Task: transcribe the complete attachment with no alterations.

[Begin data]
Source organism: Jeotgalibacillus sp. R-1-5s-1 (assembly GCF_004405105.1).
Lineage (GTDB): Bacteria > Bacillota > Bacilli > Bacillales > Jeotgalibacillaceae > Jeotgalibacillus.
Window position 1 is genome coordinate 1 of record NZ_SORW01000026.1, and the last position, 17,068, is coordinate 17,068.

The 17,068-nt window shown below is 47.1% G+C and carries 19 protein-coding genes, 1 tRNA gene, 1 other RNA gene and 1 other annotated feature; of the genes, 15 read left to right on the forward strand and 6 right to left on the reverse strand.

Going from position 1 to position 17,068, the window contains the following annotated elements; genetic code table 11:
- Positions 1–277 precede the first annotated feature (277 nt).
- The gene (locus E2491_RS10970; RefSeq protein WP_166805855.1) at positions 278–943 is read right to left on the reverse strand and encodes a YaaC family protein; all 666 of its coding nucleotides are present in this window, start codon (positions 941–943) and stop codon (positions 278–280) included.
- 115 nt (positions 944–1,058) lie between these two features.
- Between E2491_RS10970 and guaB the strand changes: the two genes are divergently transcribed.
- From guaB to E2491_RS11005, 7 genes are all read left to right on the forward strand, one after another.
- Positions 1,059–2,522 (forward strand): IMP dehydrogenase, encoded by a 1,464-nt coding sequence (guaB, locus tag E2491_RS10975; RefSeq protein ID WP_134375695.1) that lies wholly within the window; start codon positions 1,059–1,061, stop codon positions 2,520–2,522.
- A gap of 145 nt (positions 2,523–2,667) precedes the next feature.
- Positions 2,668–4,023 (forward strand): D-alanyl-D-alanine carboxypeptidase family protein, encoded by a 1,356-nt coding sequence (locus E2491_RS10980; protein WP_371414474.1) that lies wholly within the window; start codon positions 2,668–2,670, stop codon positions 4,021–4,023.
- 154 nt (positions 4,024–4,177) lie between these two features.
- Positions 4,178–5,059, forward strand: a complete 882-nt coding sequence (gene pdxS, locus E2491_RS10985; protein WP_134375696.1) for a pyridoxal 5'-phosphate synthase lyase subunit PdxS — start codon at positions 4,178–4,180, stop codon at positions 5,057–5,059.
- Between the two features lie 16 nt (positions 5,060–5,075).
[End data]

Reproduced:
Source organism: Jeotgalibacillus sp. R-1-5s-1 (assembly GCF_004405105.1).
Lineage (GTDB): Bacteria > Bacillota > Bacilli > Bacillales > Jeotgalibacillaceae > Jeotgalibacillus.
Window position 1 is genome coordinate 1 of record NZ_SORW01000026.1, and the last position, 17,068, is coordinate 17,068.

The 17,068-nt window shown below is 47.1% G+C and carries 19 protein-coding genes, 1 tRNA gene, 1 other RNA gene and 1 other annotated feature; of the genes, 15 read left to right on the forward strand and 6 right to left on the reverse strand.

Going from position 1 to position 17,068, the window contains the following annotated elements; genetic code table 11:
- Positions 1–277 precede the first annotated feature (277 nt).
- The gene (locus E2491_RS10970; RefSeq protein WP_166805855.1) at positions 278–943 is read right to left on the reverse strand and encodes a YaaC family protein; all 666 of its coding nucleotides are present in this window, start codon (positions 941–943) and stop codon (positions 278–280) included.
- 115 nt (positions 944–1,058) lie between these two features.
- Between E2491_RS10970 and guaB the strand changes: the two genes are divergently transcribed.
- From guaB to E2491_RS11005, 7 genes are all read left to right on the forward strand, one after another.
- Positions 1,059–2,522 (forward strand): IMP dehydrogenase, encoded by a 1,464-nt coding sequence (guaB, locus tag E2491_RS10975; RefSeq protein ID WP_134375695.1) that lies wholly within the window; start codon positions 1,059–1,061, stop codon positions 2,520–2,522.
- A gap of 145 nt (positions 2,523–2,667) precedes the next feature.
- Positions 2,668–4,023 (forward strand): D-alanyl-D-alanine carboxypeptidase family protein, encoded by a 1,356-nt coding sequence (locus E2491_RS10980; protein WP_371414474.1) that lies wholly within the window; start codon positions 2,668–2,670, stop codon positions 4,021–4,023.
- 154 nt (positions 4,024–4,177) lie between these two features.
- Positions 4,178–5,059, forward strand: a complete 882-nt coding sequence (gene pdxS, locus E2491_RS10985; protein WP_134375696.1) for a pyridoxal 5'-phosphate synthase lyase subunit PdxS — start codon at positions 4,178–4,180, stop codon at positions 5,057–5,059.
- Between the two features lie 16 nt (positions 5,060–5,075).